Ongoing Iran War Preparations? Arabian Sea: Center Of West’s 21st Century War
by Rick Rozoff
October 25, 2010
The monumental expansion of arms sales and the buildup of naval and air power in the Arabian Sea region are unprecedented. They are also alarming to the highest degree.
A quarter of the world’s nuclear aircraft carriers will soon be in the Arabian Sea.
The Nimitz class nuclear-powered supercarrier USS Abraham Lincoln arrived in the region on October 17 to join the USS Harry S. Truman Carrier Strike Group, which in turn had arrived there on June 18 as part of a regular rotation.
The Charles de Gaulle, flagship of the French navy, the country’s only aircraft carrier and the sole non-American nuclear carrier, will soon join its two U.S. counterparts. The U.S. possesses half the world’s twenty-two aircraft carriers, all eleven supercarriers (those displacing over 70,000 tons) and eleven of twelve nuclear carriers.
Regarding the unscheduled deployment of a second American aircraft carrier to the region, a CBS News report stated:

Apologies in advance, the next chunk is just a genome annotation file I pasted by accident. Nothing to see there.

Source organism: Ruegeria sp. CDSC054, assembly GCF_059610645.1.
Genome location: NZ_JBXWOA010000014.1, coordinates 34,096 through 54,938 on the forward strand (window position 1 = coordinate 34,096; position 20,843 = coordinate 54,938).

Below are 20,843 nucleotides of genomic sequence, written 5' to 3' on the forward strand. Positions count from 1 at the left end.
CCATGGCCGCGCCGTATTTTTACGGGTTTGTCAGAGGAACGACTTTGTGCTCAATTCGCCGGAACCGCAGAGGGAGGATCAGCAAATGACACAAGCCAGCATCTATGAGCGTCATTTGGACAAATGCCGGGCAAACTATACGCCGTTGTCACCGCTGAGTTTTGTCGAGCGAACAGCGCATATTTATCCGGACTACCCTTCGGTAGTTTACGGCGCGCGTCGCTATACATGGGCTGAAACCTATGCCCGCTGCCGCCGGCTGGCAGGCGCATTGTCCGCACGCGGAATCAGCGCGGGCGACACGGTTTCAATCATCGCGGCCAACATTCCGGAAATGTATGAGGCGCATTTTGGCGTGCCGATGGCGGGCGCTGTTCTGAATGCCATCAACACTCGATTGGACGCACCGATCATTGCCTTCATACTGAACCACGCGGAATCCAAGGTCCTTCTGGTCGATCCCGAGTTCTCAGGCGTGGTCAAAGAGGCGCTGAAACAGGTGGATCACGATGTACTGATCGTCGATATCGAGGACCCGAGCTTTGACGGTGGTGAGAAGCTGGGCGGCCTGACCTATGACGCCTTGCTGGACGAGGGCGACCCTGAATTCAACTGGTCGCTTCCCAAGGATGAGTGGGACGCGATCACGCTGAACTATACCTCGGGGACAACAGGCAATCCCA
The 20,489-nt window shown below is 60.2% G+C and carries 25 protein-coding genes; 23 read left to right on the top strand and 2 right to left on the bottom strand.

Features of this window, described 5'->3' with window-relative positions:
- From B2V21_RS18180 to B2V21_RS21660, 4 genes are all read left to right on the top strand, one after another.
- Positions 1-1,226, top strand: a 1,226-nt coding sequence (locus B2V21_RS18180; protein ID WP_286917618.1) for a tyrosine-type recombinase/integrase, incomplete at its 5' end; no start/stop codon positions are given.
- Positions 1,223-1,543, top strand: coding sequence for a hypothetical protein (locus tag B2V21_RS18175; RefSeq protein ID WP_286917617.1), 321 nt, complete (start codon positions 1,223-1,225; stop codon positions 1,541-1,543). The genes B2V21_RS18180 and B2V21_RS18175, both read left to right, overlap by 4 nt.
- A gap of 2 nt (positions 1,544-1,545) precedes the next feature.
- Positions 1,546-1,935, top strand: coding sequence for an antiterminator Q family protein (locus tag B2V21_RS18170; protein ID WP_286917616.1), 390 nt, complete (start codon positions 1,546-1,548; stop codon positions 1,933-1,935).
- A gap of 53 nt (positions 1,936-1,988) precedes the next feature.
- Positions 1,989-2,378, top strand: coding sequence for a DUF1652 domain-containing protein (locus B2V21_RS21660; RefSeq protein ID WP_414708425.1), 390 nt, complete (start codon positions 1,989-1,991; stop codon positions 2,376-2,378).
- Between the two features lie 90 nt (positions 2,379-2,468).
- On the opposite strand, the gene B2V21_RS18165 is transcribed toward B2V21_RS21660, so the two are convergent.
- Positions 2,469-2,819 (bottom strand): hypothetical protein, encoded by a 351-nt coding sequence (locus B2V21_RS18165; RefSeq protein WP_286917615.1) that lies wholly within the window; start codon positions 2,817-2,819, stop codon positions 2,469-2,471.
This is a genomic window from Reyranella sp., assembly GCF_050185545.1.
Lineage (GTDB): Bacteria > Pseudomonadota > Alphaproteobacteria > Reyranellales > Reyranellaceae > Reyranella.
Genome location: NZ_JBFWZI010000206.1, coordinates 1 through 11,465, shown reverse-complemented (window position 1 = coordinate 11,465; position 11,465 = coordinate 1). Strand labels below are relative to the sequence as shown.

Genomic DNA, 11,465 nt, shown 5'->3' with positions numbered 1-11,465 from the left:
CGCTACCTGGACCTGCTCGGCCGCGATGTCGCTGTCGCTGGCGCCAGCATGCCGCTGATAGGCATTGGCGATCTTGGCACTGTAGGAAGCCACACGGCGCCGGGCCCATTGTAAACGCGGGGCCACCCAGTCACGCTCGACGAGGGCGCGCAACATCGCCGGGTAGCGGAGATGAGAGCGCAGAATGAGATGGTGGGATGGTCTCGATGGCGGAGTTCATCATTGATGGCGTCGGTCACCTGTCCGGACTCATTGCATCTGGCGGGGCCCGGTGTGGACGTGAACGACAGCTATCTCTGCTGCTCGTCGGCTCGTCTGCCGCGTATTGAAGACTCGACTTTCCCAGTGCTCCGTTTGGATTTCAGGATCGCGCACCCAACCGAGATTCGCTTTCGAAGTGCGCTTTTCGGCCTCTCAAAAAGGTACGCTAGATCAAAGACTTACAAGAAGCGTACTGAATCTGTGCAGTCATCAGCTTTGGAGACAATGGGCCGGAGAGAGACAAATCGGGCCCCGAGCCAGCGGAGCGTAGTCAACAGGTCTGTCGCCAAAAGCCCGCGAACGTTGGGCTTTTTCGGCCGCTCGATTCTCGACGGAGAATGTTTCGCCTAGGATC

“Air strikes in Afghanistan are up 50 per cent and now Defense Secretary Gates has ordered a second aircraft carrier, the USS Lincoln, into the fight.
“Two carriers operating off the coast of Pakistan means about 120 aircraft available for missions over Afghanistan. And that’s not counting U.S. Air Force missions flown out of Bagram and Kandahar.” 
The countries bordering the Arabian Sea are Somalia, Djibouti, Yemen, Oman, Iran, Pakistan, India and the island nation of Maldives.
USS Lincoln and USS Truman are currently assigned to the Fifth Fleet’s area of responsibility, which encompasses the Northern Indian Ocean and its branches and offshoots: The Arabian Sea, the Red Sea, the Gulf of Aden and the eastern coast of Africa south to Kenya, the Gulf of Oman and the Persian Gulf.
The nations on the Red Sea and Persian Gulf are, in addition to those mentioned above, Egypt, Eritrea, Israel, Jordan, Saudi Arabia and Sudan and Bahrain, Iraq, Kuwait, Qatar, Saudi Arabia and the United Arab Emirates, respectively.
The Fifth is the first fleet established in the post-Cold War period, recommissioned in 1995 after being deactivated in 1947. (Similarly, the Fourth Fleet, which is assigned to the Caribbean Sea and Central and South America, was reactivated two years ago after being decommissioned in 1950.)